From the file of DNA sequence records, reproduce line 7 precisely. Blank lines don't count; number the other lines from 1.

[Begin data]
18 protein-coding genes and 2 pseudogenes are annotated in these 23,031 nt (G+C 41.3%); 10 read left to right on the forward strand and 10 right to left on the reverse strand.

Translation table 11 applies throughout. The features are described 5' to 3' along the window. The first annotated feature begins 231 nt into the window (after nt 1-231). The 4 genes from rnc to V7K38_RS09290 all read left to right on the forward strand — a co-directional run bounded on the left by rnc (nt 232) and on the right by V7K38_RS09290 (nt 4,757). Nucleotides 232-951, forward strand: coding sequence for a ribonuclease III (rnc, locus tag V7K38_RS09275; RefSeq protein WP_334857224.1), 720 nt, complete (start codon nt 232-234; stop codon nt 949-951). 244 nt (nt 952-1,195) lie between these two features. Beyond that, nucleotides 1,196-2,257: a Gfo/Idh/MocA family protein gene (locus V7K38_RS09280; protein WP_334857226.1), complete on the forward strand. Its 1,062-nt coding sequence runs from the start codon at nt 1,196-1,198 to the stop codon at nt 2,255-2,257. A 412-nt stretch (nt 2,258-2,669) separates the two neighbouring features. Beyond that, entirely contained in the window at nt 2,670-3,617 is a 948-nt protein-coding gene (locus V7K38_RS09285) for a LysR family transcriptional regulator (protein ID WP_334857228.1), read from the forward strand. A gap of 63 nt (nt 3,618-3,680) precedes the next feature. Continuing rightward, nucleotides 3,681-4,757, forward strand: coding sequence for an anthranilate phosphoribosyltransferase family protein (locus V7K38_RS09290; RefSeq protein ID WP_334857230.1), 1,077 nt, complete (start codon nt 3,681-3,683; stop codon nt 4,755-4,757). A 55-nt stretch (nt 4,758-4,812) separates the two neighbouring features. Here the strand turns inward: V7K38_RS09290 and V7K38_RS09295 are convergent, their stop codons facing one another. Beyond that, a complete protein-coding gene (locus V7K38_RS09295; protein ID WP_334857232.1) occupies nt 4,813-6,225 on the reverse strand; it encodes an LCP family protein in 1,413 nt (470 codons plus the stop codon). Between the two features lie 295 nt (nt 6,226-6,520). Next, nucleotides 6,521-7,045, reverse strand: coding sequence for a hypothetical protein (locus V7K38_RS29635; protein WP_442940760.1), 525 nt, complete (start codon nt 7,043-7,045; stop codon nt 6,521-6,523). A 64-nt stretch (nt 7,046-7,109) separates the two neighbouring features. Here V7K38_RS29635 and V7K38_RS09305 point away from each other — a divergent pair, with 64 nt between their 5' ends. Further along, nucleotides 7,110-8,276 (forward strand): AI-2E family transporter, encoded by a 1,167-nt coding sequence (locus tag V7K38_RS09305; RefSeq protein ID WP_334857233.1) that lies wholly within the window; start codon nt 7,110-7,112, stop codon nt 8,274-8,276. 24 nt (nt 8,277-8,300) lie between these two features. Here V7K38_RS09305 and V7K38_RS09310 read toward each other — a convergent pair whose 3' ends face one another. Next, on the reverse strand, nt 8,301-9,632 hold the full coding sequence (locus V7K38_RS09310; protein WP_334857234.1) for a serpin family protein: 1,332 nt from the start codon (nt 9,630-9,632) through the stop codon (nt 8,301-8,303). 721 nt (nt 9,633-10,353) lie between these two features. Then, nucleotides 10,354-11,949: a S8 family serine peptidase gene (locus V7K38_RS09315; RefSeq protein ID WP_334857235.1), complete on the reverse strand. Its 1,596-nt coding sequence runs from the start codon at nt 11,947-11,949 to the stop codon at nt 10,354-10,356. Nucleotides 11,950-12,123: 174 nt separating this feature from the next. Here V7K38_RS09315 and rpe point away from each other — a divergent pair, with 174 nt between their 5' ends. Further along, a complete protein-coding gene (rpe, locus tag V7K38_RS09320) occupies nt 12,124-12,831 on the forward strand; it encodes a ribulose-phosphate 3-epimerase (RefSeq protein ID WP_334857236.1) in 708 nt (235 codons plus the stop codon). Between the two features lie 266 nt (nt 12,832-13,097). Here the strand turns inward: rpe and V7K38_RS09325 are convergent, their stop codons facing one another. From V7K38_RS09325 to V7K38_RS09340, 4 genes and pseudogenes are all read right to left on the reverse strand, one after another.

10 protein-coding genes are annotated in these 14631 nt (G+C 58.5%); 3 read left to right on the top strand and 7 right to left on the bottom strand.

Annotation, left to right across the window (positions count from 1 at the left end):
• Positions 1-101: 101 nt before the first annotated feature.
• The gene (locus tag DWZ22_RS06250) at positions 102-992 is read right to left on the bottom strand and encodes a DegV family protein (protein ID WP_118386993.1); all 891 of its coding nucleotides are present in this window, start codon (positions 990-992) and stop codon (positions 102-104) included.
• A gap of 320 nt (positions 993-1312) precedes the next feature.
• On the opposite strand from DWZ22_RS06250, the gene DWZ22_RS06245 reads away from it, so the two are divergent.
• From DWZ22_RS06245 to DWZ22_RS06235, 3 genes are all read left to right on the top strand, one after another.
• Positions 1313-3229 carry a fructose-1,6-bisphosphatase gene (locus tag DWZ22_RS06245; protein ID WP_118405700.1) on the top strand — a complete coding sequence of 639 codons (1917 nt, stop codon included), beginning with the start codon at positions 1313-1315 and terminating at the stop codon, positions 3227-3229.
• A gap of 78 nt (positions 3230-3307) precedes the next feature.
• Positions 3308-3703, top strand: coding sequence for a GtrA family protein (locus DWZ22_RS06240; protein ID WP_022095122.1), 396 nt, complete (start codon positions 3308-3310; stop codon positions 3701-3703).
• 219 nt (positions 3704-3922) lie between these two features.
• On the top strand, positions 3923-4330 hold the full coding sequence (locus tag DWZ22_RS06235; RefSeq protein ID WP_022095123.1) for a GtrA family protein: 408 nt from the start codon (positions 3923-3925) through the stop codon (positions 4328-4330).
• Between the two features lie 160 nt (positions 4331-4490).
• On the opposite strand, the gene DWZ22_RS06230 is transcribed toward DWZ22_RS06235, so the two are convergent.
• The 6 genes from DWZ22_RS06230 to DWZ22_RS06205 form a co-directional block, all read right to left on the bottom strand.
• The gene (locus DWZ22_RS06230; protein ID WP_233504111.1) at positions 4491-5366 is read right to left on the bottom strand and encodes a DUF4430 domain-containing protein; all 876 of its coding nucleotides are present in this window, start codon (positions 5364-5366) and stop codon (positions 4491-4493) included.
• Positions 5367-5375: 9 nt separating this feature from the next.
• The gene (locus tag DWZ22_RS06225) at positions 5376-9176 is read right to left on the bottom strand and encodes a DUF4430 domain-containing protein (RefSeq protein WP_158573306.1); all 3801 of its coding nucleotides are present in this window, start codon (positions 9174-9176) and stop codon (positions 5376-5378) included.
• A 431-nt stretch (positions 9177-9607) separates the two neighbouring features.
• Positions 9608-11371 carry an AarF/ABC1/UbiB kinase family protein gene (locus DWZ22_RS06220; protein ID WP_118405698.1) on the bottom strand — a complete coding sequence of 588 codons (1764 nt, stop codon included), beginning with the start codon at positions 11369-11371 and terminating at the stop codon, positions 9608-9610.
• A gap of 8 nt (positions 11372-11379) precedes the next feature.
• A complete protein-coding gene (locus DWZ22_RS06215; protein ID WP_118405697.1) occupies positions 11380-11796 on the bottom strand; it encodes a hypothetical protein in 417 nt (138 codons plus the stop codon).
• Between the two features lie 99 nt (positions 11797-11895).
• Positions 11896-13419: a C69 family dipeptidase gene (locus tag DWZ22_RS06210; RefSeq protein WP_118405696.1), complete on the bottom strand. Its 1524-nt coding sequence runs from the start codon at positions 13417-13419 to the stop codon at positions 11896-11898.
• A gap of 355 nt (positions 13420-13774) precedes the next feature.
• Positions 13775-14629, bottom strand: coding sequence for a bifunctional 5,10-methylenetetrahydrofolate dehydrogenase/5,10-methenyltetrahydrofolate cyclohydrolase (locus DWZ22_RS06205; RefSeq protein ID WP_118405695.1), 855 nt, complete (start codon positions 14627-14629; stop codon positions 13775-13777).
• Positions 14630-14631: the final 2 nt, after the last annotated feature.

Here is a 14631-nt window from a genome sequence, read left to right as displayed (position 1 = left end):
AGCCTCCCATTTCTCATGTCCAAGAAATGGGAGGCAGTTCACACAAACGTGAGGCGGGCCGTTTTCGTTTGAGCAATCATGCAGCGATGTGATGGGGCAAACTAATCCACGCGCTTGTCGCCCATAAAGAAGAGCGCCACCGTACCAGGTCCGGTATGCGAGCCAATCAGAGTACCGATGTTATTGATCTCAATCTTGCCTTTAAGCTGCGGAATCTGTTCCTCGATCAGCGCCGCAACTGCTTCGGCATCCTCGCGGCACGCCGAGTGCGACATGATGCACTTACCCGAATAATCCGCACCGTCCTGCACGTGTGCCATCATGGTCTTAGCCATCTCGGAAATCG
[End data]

• A gap of 320 nt (positions 993-1312) precedes the next feature.